Can a franchise company invoice its own marketing fund for funds loaned to address a financial shortfall that could hamper marketing activities?
This interesting query came through FASA’s online help-desk and we asked Ian Jacobsberg, Director, Corporate & Commercial, Tabacks for his expert opinion.
In general, the marketing fund is simply a sum of money accumulated by the franchisor from marketing contributions paid by franchisees in terms of their franchise agreements, often augmented by contributions by the franchisor itself.
In terms of the regulations under the CPA, these funds (or at least those collected from franchisees) must be deposited into a separate bank account and used only for marketing purposes. If the franchisor contributes to the fund, that fact must, in terms of the regulations, be disclosed to the franchisees.
However, the bank account and therefore the funds in it, whether contributed by franchisees or the franchisor belong to the franchisor. If the franchisor chooses to contribute to the marketing fund, it would simply be allocating some of its own funds for that purpose. In practice, this would be given effect to by the franchisor’s transferring those funds from another of its own bank accounts to the marketing fund account, which is also its own account.
This cannot be described as a “loan” as only one party – the franchisor – is involved and funds are simply being transferred “from one pocket to another”. If the franchisor subsequently transfers the amount of its original contribution from the marketing fund account to the account from which it was initially transferred, it would not be entitled to add an additional amount in respect of “interest” as the initial contribution was, for reasons set out above, not a loan. What the franchisor is in effect doing is taking funds from the franchisees’ contributions and using them for a purpose other than marketing the brand. This would seem to be in contravention of the regulations.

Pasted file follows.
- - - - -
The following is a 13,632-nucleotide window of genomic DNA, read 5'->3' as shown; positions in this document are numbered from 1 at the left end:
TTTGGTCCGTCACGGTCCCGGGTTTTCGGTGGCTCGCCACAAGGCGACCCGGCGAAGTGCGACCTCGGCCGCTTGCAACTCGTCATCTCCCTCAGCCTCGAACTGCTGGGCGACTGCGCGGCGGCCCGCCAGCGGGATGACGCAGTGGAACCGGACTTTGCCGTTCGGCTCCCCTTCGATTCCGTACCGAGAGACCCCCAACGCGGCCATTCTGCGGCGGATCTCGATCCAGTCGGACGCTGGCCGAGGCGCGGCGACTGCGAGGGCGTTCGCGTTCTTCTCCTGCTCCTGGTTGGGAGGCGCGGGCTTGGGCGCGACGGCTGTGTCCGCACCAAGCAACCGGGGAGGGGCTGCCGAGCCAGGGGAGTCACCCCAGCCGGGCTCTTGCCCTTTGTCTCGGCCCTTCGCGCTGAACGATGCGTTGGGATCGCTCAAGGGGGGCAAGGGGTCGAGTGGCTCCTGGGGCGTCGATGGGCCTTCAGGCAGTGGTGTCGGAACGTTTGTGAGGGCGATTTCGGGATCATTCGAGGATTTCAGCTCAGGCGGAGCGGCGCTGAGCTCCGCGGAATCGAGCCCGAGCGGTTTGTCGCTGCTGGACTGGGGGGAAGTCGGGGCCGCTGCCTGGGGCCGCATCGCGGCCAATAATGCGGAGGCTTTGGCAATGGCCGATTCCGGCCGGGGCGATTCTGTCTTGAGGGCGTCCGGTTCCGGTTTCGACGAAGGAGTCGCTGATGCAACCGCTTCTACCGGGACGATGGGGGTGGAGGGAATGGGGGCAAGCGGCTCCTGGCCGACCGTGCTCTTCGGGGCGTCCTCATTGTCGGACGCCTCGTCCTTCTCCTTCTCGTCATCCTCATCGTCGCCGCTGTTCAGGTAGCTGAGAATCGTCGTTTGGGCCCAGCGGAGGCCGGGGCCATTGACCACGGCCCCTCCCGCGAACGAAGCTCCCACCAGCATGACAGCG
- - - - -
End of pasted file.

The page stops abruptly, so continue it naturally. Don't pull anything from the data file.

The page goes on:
It is possible that in some cases the marketing fund account is held by an independent, separately administered company, and the franchisee’s contributions are paid to that company. In such cases, it would be theoretically possible for the franchisor to lend money to that company and to charge interest on it. However, this might be problematic in terms of the regulations, which require that the franchisor and/or franchisor associated businesses may not enjoy any direct or indirect benefit from the marketing fund that is not afforded to independent franchisees. Therefore, if the franchisor agrees with the entity that holds the marketing fund account that all of its contributions, whenever made, will bear interest, while the franchisees’ contributions do not, that would appear to be a contravention of the regulation.
An exception may be made where, at any given time, there is insufficient money in the marketing fund account (taking into account both the franchisees’ and the franchisor’s contributions) to finance a particular campaign or initiative. In those circumstances, in order for the campaign or initiative to go ahead, and in the absence of other sources of funding, it might be necessary for the marketing fund account to be overdrawn.
In such a case, the bank at which the marketing fund account is held will inevitably levy interest on the overdrawn amount. If the franchisor in those circumstances contributes the funds that would have had to be borrowed from the bank, and, when the credit balance of the marketing fund allows, recovers interest on the excess amount that it has paid, at a rate not more than the rate at which the bank would have levied it, that would not be in contravention of the regulation. This is because the franchisor is simply recovering an expense that it has covered, for which an interest-bearing loan would have been necessary, and the fund itself is not reduced by any amount more than it would have been had the interest in question been levied by the bank.